Your real gripe with this topic is with the progressives of the state, who will call you a racist, a liar, and a corporate lackey if you try to make them aware of what’s truly going on out there on the ground level. They will tell you that the answer is to throw more money at the problem. You know that won’t work. By contrast, the response to your narrative that you will get from conservatives and libertarians is, “Yeah, I know.”

Sean Gately
Sean Gately
10 years ago

Michael. Great illustration of some of the problems we face. To your other point for years all the union leadership teamed up with the poverty pimps to elect the politicians they wanted. Unemployed welfare recipients are great recruits for GOTV and voter ID. Plus they vote for the politician the leadership tells them to for a sandwich and a cup off coffee. It is the rank and file that have let the overpaid corrupt union leadership steal your pensions and drive RI to bankruptcy while they get 200k plus and give
cushy state jobs to each others family.

Tommy Cranston
Tommy Cranston
10 years ago

“Year 2: Outraged residents begin taking over key roles in local government and/or applying pressure to elected officials in an exponentially greater degree.
Year 3 : Newly motivated people learn the ins and outs of local government and are tripped up by an establishment trick or two.
Year 4: Local elected officials with spine change unsustainable pension promises, refuse to implement any unfunded mandates, demand changes to state regulations that hurt them and their communities, and finally begin to focus on changing zoning and taxation policies in order to encourage economic development and broaden the tax burden.”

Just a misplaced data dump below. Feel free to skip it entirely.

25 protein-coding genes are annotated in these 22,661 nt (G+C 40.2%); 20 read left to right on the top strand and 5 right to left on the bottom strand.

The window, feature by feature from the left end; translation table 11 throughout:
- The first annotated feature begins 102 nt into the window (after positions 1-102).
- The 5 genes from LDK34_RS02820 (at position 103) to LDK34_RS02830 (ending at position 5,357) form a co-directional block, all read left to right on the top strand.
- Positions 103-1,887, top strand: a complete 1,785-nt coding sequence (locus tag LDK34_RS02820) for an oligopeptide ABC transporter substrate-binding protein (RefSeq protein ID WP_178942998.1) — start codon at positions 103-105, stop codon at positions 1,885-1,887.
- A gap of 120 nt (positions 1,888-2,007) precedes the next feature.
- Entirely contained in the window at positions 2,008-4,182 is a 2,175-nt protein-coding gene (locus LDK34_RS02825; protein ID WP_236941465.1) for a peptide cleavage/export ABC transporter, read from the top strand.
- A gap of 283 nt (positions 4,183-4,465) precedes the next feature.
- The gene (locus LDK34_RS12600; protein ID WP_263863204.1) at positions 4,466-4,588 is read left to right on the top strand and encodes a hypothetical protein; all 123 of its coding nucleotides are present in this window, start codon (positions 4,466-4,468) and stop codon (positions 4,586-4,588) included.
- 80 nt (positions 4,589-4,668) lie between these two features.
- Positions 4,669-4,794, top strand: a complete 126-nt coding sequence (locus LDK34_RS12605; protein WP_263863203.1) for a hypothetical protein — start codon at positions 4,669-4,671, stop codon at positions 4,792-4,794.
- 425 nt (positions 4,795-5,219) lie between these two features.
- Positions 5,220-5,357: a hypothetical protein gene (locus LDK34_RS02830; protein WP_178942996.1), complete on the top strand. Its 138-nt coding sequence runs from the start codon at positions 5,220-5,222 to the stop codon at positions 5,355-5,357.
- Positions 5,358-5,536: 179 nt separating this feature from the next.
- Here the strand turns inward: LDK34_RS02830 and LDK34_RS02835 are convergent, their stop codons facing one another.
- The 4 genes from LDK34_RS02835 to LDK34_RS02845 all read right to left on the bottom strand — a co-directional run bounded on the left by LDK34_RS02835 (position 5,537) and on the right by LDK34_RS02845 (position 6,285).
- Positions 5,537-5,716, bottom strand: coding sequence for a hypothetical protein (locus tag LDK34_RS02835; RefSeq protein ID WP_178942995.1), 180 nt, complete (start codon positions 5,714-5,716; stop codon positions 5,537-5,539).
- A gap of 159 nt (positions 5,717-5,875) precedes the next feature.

Dream on dreamer. In 5 or 6 years we will trail only New Jersey for the worst property taxes in America.
Meanwhile Florida’s new Republican governor and 2/3 Republican legislature is LOWERING the state’s already low property taxes.
Wake up and smell the coffee Justin and get out of this miserable f****** state while you are still young enough to enjoy it.

Bob
Bob
10 years ago

Bet there main plan will be refinancing the pension debt

michael
10 years ago

Sean, you cannot continue to blame “the unions” for electing people. Of all the copouts I’ve heard over the years, including the ones union members are most often accused of here, “I just do my job,” that is the weakest. Anybody can organize. Anybody can vote. Participation in union meetings and activity is about 5% of members. Nobody knows what happens in the voting booth. We have a political action committee that assesses the candidates and makes suggestions based on their voting records which concern our interests, not demands. We’ve endorsed Republicans, though not in a while, and judging from the most recent batch, not for a while to come.
Through the AFL-CIO we endorse and contribute to candidates whose political views are conducive to what is best for the union members. Our contributions are probably far less than those made collectively from corporate America, but I honestly don’t know, just things I’ve read but never bothered to substantiate. The AFL-CIO supports causes that I am opposed to, but more often than not they support things I agree with, so I do not have a problem pitching in.
People who don’t vote are who puts people in office.

Tom Kenney
10 years ago

Raise federal taxes (especially those who benefit from the Bush tax cuts) for a few years. Hire more investigators for welfare, SSI, food stamps, etc. Hire more ICE investigators who have the authority to hold and deport illegals. Hire more border patrol officers and close our borders. Give money to the states to investigate state and municipal fraud. Keep this up for a few years and you’ll have decreased the taxpayers money that goes to undeserving people. Tighten the rules (and the oversight of these programs) on an on-going basis, including criminal charges for all who abuse the systems – including fraudulent firefighter disability claims.
That is how we fix the problem. Not by cut, cut, cut just for the sake of balancing the budget. Shared sacrifice right?